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Is a New Service 45 Colt pat oct 5 1926 chambered for the 45 Long Colt?

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May 16, 2006 3:28AM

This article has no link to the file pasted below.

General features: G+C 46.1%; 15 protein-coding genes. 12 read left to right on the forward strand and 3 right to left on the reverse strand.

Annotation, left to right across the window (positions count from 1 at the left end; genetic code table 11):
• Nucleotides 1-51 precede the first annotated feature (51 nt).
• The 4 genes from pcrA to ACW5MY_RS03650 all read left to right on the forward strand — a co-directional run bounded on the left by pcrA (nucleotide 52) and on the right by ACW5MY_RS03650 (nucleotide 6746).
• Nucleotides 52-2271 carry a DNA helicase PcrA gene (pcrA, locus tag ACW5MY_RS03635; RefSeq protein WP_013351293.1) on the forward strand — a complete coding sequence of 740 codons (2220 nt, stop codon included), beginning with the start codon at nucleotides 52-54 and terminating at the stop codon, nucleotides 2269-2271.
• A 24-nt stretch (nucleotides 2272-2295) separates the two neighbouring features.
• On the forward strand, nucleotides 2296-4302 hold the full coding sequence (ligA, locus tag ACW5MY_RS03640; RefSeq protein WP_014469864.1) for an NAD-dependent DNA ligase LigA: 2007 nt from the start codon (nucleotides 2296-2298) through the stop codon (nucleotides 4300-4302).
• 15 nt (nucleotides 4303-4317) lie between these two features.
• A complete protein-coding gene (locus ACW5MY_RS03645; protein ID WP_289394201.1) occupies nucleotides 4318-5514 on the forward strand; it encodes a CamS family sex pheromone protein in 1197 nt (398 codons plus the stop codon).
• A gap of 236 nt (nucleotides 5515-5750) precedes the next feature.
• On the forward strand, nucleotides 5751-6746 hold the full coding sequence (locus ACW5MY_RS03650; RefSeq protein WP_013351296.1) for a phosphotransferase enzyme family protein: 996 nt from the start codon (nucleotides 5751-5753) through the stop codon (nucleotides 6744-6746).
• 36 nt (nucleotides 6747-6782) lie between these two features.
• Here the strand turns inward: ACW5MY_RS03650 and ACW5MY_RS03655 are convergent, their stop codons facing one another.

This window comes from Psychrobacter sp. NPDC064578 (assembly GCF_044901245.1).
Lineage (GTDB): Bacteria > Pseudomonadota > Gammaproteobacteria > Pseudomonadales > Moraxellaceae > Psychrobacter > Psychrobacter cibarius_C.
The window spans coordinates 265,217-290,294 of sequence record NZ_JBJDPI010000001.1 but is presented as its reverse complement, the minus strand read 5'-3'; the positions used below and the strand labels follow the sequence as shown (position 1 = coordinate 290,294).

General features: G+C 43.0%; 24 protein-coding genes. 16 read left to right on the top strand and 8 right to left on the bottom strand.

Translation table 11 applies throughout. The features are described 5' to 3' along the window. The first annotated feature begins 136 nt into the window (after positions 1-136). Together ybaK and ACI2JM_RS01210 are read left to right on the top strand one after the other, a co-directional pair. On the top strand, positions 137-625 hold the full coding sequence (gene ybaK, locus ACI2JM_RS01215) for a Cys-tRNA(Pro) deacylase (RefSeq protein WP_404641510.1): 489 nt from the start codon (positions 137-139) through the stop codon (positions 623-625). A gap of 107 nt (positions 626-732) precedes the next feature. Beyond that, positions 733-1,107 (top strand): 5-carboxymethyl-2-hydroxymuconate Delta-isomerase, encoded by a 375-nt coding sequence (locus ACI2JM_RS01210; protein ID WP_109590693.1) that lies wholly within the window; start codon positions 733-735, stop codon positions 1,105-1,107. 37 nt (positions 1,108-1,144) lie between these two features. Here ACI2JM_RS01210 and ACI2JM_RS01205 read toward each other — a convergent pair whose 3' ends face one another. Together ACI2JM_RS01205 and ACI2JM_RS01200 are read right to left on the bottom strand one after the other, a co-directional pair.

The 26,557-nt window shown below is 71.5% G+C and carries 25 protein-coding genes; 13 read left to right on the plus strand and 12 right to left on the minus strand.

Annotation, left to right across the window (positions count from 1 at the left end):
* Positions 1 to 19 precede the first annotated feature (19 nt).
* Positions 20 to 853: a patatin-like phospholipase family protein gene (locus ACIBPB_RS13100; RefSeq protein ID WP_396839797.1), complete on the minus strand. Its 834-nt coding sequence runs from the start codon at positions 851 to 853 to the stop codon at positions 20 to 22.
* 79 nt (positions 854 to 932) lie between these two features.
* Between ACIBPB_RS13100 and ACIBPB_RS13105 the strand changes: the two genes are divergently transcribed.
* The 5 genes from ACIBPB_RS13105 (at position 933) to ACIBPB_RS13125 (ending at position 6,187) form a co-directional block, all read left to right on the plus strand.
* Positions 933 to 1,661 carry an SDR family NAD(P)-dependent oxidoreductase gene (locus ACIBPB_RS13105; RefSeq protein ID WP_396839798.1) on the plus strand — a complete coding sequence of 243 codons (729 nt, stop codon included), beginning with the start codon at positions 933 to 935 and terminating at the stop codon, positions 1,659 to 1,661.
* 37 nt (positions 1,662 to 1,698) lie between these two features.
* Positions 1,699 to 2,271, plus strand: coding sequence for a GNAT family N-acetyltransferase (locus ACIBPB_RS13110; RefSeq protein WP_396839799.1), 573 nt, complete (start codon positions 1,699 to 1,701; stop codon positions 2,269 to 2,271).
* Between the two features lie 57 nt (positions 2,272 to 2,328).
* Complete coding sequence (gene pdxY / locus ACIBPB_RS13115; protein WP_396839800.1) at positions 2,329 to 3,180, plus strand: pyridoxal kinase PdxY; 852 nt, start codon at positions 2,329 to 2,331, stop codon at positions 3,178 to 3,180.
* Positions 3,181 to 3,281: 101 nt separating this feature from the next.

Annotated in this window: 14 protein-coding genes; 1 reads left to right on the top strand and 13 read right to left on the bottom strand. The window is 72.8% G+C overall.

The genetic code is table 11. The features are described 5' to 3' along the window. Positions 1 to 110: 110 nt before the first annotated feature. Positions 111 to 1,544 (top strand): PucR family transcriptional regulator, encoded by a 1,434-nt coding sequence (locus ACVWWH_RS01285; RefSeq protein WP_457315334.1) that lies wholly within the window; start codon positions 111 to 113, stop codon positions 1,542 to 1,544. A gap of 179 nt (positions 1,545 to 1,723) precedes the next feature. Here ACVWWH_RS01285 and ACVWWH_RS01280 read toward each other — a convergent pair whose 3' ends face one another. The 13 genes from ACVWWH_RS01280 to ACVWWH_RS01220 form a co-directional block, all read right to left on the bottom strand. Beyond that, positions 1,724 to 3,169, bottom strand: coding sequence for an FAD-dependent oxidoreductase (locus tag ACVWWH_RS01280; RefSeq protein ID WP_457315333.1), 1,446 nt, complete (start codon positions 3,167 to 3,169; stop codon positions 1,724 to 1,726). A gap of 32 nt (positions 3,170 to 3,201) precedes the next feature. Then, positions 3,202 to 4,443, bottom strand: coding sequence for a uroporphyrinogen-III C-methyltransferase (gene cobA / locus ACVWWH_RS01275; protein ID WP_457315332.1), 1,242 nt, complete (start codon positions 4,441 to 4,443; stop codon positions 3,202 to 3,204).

The "New Service 45 Colt" marking can either mean 45 Long Colt or 45 ACP, although the latter have a shorter cylinder and are extremely rare. Any gunsmith can verify the chamber length. There is no such thing as a 45 long colt it's a 45 colt . The 45 colt ACP is for a auto pistol . If your colt uses 45 APC it will need moon clips. But on the other hand they have a rimmed 45 APC now where you don't need moon clips. Take it to a Gunsmith. Unless the barrel is marked '.45 ACP' or '45 Auto Rim,' it's chambered for the standard .45 Colt cartridge. The mark will be '.45 Colt Ctg' or something very similar. Post-1917 New Service Colts factory-chambered for .45 ACP are rare, but certain 'shadetree gunsmiths' may have altered the chambering. That would involve changing the cylinder stop, the pawl, and the cylinder. TexasCharley -- Correct Markings -- If you have the 1926 patent date, you have a late commercial New Service. As mentioned above, chambering in .45 ACP was rare that late but barrel markings would be the same as the Commercial 1917: .45 AUTO. CTGE. If your gun is marked on the left side of the barrel: .45 COLT, then that is what it is chambered for unless it has been altered (although FAR more .45 ACP revolvers were altered than the other way around). Any gunsmith can mike the chamber and tell immediately.